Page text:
Haas, who accepted her award from the Monte Carlo Television Festival via video because she was in the United States filming, took to Instagram to thank the festival for her award.

“This is such a special project for me, a personal and genuinely (ongoing) healing one, and I can’t wait for you all to meet Yasmin very soon,” she wrote, referencing her character’s name in the show.

Written and created by Raanan Caspi, “Night Therapy” is about an Arab-Israeli psychologist named Louie (Sweid) who struggles to raise his two children after his Jewish-Israeli wife commits suicide. To be more present for his children during the day and to better balance his work and home life, Louie decides to shift his practice so he sees patients at night. Haas plays one of his patients — a computer genius named Yasmin who rarely leaves her home and prefers to spend her time in the virtual world instead of the real one.

“Through the gateway and magic of the late clinic hours, and flashback scenes where Louie acts as an unseen observer to their problems, the series depicts refreshing points of view on life, which often require unusual treatments,” according to a synopsis provided by Yes Studios, which is distributing the show. “Combining absorbing therapy sessions — written with the input of practicing psychologists — with storylines and characters from Louie’s personal life, ‘Night Therapy’ is a touching, emotional and sexy new drama series.”

The show premieres on Yes TV in Israel on June 30 and is being sold internationally by Yes Studios. The series is directed by Gabriel Bibliowicz and produced by Dafna Danenberg, Aviram Avraham, and Benny Menache at Eight Productions.

Haas previously had starring roles in the hit Israeli television series “Shtisel” as well as the film “Unorthodox,” for which she won an award. She also became the first Israeli television actress nominated for a Golden Globe for her role in “Unorthodox.” Haas Tribeca Film Festival for starring in “Asia,” in which she played a terminally ill character, and additionally won two best supporting actress awards at the Israeli Academy Awards. She is reportedly scheduled to appear in Marvel’s upcoming film “Captain America: Brave New World” as an Israeli superhero named Sabra.

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Swiss Museum Sells Monet Painting in Settlement With Heirs of Former Jewish Owner Forced to Sell Artwork During WWII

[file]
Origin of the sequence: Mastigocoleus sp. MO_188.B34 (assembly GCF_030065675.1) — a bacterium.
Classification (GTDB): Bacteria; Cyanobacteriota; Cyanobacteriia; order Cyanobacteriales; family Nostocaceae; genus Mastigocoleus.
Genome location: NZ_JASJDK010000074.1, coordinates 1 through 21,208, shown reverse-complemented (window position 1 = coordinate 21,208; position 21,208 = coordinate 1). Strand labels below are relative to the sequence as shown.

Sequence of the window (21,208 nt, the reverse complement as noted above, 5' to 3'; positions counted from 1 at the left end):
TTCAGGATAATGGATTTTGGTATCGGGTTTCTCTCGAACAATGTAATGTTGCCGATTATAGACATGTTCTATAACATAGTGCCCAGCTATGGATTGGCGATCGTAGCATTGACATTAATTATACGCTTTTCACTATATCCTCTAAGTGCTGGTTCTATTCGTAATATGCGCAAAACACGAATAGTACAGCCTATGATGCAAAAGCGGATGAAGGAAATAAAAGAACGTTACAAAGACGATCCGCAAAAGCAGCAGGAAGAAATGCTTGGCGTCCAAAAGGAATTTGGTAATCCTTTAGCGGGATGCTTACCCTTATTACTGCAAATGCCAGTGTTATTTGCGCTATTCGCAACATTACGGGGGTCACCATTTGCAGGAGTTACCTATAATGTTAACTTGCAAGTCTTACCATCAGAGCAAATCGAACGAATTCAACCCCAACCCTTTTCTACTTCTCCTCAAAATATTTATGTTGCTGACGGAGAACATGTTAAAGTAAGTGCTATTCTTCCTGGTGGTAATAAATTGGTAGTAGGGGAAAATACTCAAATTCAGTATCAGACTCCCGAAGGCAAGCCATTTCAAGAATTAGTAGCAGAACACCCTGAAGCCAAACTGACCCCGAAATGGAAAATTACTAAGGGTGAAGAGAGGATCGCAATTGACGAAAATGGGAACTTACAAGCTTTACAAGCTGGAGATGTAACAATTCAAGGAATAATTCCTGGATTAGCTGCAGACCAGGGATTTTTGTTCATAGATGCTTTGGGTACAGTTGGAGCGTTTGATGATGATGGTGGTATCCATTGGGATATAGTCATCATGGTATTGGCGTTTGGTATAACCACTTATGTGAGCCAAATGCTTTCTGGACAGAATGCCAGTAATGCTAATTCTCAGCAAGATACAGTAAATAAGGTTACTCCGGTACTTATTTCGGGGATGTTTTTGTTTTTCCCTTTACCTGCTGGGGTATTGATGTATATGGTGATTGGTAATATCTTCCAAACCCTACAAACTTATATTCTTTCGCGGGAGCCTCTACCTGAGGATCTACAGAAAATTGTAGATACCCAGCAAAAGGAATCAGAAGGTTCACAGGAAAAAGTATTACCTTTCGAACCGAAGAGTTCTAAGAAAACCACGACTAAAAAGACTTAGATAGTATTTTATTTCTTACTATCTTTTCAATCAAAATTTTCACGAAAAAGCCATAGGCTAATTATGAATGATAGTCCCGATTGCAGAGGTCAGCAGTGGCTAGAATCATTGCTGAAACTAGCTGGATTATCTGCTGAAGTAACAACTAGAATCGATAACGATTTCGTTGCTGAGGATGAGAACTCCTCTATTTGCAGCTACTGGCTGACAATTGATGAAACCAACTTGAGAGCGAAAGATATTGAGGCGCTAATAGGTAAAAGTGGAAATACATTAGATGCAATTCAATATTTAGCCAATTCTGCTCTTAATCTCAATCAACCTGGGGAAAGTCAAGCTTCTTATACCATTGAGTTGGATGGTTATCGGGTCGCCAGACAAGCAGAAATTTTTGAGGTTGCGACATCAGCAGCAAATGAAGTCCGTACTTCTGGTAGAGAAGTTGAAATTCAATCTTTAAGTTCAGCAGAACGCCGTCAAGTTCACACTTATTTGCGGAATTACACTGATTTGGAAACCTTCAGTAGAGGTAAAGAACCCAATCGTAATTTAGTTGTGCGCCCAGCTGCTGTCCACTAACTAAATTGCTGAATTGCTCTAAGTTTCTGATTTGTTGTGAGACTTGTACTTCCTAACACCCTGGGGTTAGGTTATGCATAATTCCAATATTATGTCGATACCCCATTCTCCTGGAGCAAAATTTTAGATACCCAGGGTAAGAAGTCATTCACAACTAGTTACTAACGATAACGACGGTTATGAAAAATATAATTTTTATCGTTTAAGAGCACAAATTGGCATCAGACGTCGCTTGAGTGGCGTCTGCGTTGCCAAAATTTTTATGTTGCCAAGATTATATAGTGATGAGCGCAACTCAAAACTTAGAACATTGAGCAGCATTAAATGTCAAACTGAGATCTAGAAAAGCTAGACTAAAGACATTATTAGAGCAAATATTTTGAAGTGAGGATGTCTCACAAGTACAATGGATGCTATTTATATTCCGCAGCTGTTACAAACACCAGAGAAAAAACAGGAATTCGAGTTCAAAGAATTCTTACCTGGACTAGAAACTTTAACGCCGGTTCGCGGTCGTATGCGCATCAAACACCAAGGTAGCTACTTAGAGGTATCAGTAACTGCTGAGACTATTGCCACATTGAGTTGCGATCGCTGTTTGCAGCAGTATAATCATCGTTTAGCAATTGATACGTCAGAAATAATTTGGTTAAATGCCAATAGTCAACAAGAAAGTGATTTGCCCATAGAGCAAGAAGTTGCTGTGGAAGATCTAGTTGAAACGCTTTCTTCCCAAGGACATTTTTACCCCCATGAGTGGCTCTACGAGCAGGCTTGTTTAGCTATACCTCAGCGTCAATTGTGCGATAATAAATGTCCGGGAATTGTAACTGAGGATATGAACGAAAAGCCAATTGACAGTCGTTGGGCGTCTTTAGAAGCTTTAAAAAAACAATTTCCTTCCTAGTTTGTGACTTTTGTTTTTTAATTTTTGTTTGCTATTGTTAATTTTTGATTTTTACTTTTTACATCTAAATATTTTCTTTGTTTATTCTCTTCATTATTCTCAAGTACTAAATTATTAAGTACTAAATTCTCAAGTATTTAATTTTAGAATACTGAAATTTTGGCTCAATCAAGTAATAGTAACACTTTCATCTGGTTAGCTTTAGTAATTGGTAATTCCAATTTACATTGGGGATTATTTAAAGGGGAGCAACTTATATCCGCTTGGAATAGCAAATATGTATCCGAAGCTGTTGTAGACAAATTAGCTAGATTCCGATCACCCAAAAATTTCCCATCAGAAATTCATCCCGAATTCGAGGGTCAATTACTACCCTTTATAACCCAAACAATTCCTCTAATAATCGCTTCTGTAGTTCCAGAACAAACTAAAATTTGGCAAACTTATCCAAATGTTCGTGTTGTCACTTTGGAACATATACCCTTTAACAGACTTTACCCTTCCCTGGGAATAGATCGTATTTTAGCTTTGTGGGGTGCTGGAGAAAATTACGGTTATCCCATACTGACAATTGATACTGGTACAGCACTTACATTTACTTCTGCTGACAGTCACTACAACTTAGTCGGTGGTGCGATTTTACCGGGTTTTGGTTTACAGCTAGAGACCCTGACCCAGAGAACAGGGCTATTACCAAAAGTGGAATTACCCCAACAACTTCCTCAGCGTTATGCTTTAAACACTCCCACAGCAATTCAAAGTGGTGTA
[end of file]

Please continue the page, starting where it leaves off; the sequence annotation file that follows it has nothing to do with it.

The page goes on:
A partial view of Monet’s “L’Homme à l’ombrelle.” Photo: Kunsthaus Zürich via Wikimedia Commons

The largest art museum in Switzerland announced on Wednesday that it is selling a painting by Claude Monet as part of an agreement with heirs of the artwork’s original Jewish owner, who was forced to sell it during World War II when he fled Nazi Germany.

The Kunsthaus Zürich said it reached a “fair and just solution” and “amicable settlement” with the heirs of Jewish entrepreneur Carl Sachs regarding the painting “L’Homme à l’ombrelle” (“Man with a Parasol”) from the late 19th century. Proceeds from the sale will be allocated between the museum and Sachs’ family.

Sachs and his wife fled Nazi persecution in Germany and moved to Switzerland in 1939. He was forced to sell “L’Homme à l’ombrelle,” and several other pieces from his art collection, to the Kunsthaus Zürich in order to make a living. “The sale of Monet’s ‘L’Homme à l’ombrelle’ to the Kunsthaus Zürich was the first work that Sachs had to sell due to the acute financial emergency just a few weeks after fleeing Nazi Germany to Switzerland,” the museum explained.

“A swift sale was needed to provide the couple with money to live on, and he was therefore acting under duress,” the Kunsthaus Zürich said. Sachs died shortly afterward in December 1943 and by that point he had sold 13 artworks from his collection.

Philipp Hildebrand, the chair of Zürcher Kunstgesellschaft, said: “Of course we regret that this wonderful painting will leave the Kunsthaus. At the same time, this step underpins the seriousness of our provenance strategy and our fundamental attitude towards a transparent and solution-oriented approach to works in our collection in which there are substantiated references to Nazis [or] there is a situation of a persecution-related predicament.”

The post Swiss Museum Sells Monet Painting in Settlement With Heirs of Former Jewish Owner Forced to Sell Artwork During WWII first appeared on